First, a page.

David Elkowitz started his career as a 10-year-old volunteer. (KCAW Photo/Emily Russell)

David Elkowitz started his career as a 10-year-old volunteer. (KCAW Photo/Emily Russell)

There’s a new superintendent at Sitka National Historical Park, and he may not mind a rainy weekend. KCAW’s Emily Russell sat down with David Elkowitz, who recently arrived in town from West Texas.

Downloadable audio.

To say David Elkowitz has been working for the National Park Service his entire life wouldn’t be that far from the truth.

“It will sound funny or like a joke, but I actually began working with local nature centers and doing traveling zoo and interpretation and education programs when I was 10,’ Elkowitz said.

“I was a volunteer, obviously at 10, I wasn’t making money.”

Elkowitz started making money in 1985 as a seasonal at Big Bend National Park in west Texas. He did that until 1991, when he signed on as a full-time Park Service employee. Elkowitz said he then did what most people in his career end up doing—bouncing around from park to park every couple of years.

CableHouseRainbow_NEWS_TAG3_smHe’s worked at a National Seashore in southeast Texas, a battlefield in North Carolina, caverns in New Mexico, a forest in Virginia, and then back to Big Bend, where he was the Chief of Interpretation.

“I worked with the community, partnerships, business, fee collection, permits, and concessions,” explained Elkowitz.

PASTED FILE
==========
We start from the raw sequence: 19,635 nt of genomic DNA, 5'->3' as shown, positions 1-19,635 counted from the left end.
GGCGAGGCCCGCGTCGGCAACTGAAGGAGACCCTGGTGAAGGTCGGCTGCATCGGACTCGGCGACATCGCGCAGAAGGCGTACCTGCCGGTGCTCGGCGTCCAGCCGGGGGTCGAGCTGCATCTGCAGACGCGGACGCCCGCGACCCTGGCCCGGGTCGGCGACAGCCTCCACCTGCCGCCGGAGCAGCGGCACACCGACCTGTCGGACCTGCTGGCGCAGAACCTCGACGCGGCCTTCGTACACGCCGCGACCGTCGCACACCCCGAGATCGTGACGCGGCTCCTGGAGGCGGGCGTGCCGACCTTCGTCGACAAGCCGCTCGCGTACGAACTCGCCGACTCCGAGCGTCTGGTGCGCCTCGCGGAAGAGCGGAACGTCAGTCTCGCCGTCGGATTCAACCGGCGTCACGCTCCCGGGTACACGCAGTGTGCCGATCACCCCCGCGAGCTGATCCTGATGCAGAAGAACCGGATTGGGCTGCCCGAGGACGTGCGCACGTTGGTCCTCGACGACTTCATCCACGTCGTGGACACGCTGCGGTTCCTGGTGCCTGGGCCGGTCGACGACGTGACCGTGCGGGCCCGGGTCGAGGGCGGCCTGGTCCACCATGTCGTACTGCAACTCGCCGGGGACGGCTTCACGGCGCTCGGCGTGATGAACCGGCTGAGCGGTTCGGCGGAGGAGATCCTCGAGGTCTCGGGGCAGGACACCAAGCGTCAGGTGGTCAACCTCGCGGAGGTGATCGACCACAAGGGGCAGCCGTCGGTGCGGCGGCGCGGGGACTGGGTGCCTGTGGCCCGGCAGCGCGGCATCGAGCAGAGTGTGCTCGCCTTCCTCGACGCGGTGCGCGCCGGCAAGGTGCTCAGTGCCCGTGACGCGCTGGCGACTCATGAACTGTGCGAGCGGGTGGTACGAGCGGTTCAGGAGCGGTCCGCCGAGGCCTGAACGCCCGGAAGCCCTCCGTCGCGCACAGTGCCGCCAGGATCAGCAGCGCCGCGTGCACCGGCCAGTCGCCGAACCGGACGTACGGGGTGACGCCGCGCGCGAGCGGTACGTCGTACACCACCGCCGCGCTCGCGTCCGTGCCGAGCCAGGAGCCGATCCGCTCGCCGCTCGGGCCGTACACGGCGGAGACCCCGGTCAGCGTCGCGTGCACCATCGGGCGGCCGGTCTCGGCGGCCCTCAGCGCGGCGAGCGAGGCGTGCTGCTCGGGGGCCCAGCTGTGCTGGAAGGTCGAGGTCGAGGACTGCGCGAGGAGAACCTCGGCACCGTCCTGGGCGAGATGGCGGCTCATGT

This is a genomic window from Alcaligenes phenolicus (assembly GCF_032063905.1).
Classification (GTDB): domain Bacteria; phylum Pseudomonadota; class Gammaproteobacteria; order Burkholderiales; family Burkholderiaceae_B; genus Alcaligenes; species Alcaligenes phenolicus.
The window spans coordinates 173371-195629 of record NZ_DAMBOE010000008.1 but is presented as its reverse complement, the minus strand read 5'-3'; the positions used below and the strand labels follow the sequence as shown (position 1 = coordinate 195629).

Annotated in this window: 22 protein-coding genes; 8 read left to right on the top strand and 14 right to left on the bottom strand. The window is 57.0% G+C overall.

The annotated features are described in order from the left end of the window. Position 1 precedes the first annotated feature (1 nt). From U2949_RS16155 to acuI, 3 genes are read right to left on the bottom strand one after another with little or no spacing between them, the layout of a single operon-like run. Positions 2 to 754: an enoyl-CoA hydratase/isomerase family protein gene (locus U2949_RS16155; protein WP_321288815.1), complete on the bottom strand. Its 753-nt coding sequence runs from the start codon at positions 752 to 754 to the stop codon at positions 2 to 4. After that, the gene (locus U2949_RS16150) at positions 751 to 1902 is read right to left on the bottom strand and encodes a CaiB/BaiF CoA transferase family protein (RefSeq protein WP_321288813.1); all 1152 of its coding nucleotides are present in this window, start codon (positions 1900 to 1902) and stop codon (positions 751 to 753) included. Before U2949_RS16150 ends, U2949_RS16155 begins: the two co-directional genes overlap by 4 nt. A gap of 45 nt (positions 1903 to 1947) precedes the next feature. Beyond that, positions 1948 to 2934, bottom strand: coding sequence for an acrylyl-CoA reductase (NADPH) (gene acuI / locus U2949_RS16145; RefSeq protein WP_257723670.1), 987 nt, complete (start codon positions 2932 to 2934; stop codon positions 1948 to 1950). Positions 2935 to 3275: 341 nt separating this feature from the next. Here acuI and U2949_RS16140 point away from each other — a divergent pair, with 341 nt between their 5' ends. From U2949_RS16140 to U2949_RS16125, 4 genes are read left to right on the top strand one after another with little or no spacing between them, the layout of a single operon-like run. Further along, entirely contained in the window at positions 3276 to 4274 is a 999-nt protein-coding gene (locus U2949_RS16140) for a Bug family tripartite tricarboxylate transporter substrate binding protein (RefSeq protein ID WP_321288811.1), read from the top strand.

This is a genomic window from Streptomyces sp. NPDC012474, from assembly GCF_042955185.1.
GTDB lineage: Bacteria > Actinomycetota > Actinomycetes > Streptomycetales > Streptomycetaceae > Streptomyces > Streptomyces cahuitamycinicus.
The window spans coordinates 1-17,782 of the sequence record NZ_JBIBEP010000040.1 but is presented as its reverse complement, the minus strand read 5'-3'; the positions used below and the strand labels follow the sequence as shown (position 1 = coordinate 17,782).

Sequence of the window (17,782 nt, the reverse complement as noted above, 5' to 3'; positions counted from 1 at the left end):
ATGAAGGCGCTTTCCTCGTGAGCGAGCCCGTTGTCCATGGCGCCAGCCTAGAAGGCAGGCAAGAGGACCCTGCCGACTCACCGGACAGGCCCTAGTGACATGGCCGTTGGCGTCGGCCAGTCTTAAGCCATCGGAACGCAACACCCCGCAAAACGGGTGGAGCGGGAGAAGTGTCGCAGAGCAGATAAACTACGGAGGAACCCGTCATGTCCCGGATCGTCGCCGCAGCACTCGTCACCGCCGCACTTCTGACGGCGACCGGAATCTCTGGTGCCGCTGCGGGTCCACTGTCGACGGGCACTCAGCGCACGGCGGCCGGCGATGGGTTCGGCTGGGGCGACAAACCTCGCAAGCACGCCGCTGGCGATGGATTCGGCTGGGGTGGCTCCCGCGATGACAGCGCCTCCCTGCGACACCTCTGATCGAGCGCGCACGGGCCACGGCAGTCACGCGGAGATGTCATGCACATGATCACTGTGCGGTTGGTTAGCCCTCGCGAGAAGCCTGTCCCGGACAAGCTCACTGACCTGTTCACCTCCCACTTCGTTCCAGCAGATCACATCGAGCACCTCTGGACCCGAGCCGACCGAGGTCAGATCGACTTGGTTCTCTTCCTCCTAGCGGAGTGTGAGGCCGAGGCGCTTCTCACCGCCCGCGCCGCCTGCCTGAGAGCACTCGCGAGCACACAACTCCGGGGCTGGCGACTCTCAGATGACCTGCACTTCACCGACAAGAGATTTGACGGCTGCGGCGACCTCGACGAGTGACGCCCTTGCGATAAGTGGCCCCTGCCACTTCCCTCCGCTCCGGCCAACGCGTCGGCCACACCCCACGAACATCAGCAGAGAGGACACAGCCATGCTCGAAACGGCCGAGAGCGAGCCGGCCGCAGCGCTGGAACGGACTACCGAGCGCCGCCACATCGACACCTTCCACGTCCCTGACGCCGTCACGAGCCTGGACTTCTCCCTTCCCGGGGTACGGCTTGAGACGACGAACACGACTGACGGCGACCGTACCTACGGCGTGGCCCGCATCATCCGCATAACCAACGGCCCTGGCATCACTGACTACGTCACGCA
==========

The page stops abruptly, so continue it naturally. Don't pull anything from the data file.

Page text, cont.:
Big Bend National Park borders Mexico along the Rio Grande. It’s home to the Chisos Mountains and host to the Mexican black bear, but mountains and bears are about the only thing Big Bend has in common with Sitka.

Elkowitz likes to point out that the Big Bend sees more than 340 days of sunshine, but he’s not actually a newcomer to the 49th state.

“I actually spent about a month working out of Fort Wainwright [in the] Fairbanks area during the big fire year of 2004,” said Elkowitz.

Turns out it was the worst wildfire season on record- more than 700 fires burned that year, but that didn’t stop Elkowitz from coming back.

“Since 2004 my spouse and I have made a number of trips to Alaska,” explained Elkowitz. “We’ve gone from  Homer to Anchorage to Fairbanks to Chena to North Pole to Boundary, kind of all over the interior.”

Elkowitz and his wife stepped off the fast-ferry Fairweather in Sitka just a few weeks ago.

While he says he’s still getting his bearings, he knows the seawalk extension project and restoration of the battlefield are on his list of park projects, along with overseeing totem pole replacements and the ongoing canoe carving effort.

“My goal is to be the absolute very best partner I can be to everybody that has an interest in Sitka National Historical Park,” Elkowitz said.

To do all that, Elkowitz said he expects to be in Sitka for at least the next few years.